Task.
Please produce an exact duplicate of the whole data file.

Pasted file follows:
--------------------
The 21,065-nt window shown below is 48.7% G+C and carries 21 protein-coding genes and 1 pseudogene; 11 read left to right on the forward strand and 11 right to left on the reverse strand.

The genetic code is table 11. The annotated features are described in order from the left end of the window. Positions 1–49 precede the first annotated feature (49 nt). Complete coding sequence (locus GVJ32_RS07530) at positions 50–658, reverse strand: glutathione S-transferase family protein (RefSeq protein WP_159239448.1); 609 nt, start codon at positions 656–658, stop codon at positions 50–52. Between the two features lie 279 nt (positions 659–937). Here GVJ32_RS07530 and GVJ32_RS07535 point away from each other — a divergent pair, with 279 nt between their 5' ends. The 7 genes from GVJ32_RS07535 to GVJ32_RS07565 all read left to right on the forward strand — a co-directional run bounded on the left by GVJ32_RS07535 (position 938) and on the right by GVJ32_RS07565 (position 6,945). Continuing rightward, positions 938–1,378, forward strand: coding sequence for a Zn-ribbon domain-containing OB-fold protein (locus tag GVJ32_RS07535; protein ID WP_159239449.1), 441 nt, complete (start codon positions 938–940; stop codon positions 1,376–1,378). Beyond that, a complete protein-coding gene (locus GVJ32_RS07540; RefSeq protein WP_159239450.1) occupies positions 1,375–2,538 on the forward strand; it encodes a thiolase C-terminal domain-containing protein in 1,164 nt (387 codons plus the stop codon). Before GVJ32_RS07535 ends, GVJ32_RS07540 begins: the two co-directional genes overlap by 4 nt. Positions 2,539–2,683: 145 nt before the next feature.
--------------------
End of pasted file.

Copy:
The 21,065-nt window shown below is 48.7% G+C and carries 21 protein-coding genes and 1 pseudogene; 11 read left to right on the forward strand and 11 right to left on the reverse strand.

The genetic code is table 11. The annotated features are described in order from the left end of the window. Positions 1–49 precede the first annotated feature (49 nt). Complete coding sequence (locus GVJ32_RS07530) at positions 50–658, reverse strand: glutathione S-transferase family protein (RefSeq protein WP_159239448.1); 609 nt, start codon at positions 656–658, stop codon at positions 50–52. Between the two features lie 279 nt (positions 659–937). Here GVJ32_RS07530 and GVJ32_RS07535 point away from each other — a divergent pair, with 279 nt between their 5' ends. The 7 genes from GVJ32_RS07535 to GVJ32_RS07565 all read left to right on the forward strand — a co-directional run bounded on the left by GVJ32_RS07535 (position 938) and on the right by GVJ32_RS07565 (position 6,945). Continuing rightward, positions 938–1,378, forward strand: coding sequence for a Zn-ribbon domain-containing OB-fold protein (locus tag GVJ32_RS07535; protein ID WP_159239449.1), 441 nt, complete (start codon positions 938–940; stop codon positions 1,376–1,378). Beyond that, a complete protein-coding gene (locus GVJ32_RS07540; RefSeq protein WP_159239450.1) occupies positions 1,375–2,538 on the forward strand; it encodes a thiolase C-terminal domain-containing protein in 1,164 nt (387 codons plus the stop codon). Before GVJ32_RS07535 ends, GVJ32_RS07540 begins: the two co-directional genes overlap by 4 nt. Positions 2,539–2,683: 145 nt before the next feature.